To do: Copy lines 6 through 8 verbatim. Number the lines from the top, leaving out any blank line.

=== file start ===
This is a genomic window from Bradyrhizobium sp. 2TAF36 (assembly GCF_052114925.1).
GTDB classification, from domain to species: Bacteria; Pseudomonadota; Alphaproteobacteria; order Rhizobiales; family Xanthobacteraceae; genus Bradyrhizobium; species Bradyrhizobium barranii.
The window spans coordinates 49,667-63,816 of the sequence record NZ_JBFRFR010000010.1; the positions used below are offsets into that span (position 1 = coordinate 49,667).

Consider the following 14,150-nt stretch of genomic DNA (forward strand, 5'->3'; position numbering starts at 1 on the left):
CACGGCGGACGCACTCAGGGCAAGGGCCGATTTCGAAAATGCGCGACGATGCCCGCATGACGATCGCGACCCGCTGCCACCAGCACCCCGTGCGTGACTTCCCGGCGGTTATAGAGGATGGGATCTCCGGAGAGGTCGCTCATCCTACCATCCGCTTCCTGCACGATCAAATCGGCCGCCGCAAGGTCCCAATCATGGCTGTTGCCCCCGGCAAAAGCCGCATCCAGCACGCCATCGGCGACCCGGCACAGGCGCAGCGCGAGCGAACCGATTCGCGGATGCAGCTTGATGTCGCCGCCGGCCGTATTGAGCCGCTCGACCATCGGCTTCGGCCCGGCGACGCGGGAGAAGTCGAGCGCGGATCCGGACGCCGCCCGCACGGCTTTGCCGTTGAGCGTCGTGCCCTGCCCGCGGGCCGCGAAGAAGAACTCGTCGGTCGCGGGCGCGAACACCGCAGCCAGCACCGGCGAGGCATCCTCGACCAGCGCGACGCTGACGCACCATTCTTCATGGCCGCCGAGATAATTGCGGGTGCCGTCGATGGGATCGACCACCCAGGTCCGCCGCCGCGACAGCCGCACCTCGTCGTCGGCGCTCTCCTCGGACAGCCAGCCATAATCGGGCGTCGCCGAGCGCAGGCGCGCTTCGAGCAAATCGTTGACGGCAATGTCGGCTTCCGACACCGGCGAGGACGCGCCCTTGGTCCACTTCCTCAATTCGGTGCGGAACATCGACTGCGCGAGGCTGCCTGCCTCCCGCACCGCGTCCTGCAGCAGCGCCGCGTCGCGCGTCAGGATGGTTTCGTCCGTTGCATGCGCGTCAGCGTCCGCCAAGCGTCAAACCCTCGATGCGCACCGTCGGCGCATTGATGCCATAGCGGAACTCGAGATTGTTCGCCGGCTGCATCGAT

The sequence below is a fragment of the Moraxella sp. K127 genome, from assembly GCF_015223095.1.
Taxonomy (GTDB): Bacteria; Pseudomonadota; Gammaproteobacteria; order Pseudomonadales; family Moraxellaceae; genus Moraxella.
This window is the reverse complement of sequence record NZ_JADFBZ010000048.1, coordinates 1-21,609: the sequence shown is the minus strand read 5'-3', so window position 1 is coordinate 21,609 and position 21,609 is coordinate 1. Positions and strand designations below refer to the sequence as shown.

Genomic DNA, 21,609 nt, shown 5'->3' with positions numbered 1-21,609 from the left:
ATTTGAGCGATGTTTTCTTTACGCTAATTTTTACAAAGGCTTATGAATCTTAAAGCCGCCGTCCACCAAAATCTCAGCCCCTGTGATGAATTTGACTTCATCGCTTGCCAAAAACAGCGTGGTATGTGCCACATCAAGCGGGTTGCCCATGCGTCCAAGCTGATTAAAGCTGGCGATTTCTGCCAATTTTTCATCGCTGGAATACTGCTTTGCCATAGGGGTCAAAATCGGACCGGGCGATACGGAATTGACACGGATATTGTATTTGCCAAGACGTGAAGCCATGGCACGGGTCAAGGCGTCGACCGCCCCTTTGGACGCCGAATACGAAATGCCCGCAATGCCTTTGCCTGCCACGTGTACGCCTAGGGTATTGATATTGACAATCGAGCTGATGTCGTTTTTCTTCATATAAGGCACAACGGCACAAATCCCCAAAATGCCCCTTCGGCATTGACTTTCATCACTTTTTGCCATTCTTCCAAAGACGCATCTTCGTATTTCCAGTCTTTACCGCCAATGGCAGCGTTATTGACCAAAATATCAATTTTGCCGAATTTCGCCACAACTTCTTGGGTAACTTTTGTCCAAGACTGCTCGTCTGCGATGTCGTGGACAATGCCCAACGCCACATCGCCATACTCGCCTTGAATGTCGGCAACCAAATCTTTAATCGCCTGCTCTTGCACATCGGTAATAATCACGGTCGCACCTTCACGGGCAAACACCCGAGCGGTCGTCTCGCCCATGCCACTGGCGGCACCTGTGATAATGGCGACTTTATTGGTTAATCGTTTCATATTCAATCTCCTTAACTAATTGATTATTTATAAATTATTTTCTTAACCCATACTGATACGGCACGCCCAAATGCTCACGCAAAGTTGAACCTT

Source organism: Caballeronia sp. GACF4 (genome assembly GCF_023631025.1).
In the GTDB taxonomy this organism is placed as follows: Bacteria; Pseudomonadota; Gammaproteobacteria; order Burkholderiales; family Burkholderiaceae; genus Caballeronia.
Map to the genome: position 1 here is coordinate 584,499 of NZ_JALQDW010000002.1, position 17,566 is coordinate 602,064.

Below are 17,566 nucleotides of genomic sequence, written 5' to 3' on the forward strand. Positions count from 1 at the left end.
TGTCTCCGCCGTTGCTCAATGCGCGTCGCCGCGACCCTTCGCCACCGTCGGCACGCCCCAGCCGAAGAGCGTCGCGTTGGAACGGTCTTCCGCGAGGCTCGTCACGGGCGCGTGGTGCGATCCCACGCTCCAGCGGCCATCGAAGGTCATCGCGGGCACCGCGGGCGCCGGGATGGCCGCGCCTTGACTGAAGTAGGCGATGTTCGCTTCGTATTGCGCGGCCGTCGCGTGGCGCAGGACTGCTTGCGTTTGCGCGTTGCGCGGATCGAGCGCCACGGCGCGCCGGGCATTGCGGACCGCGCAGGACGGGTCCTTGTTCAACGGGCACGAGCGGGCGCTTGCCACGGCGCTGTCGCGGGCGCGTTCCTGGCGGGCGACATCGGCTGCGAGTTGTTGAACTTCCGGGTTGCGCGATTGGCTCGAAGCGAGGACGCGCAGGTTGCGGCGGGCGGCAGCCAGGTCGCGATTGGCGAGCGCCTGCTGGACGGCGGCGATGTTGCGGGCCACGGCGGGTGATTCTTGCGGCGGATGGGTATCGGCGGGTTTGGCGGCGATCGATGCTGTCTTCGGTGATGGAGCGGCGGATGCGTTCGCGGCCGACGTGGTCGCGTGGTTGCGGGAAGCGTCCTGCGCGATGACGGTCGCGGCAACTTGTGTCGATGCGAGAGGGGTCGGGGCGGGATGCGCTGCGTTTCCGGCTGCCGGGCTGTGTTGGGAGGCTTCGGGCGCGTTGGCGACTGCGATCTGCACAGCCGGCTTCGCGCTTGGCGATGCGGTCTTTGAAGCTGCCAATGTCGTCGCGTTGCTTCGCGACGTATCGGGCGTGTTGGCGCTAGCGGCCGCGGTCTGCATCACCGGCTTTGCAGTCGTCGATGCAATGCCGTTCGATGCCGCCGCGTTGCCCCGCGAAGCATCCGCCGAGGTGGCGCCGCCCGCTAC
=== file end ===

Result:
The sequence below is a fragment of the Moraxella sp. K127 genome, from assembly GCF_015223095.1.
Taxonomy (GTDB): Bacteria; Pseudomonadota; Gammaproteobacteria; order Pseudomonadales; family Moraxellaceae; genus Moraxella.
This window is the reverse complement of sequence record NZ_JADFBZ010000048.1, coordinates 1-21,609: the sequence shown is the minus strand read 5'-3', so window position 1 is coordinate 21,609 and position 21,609 is coordinate 1. Positions and strand designations below refer to the sequence as shown.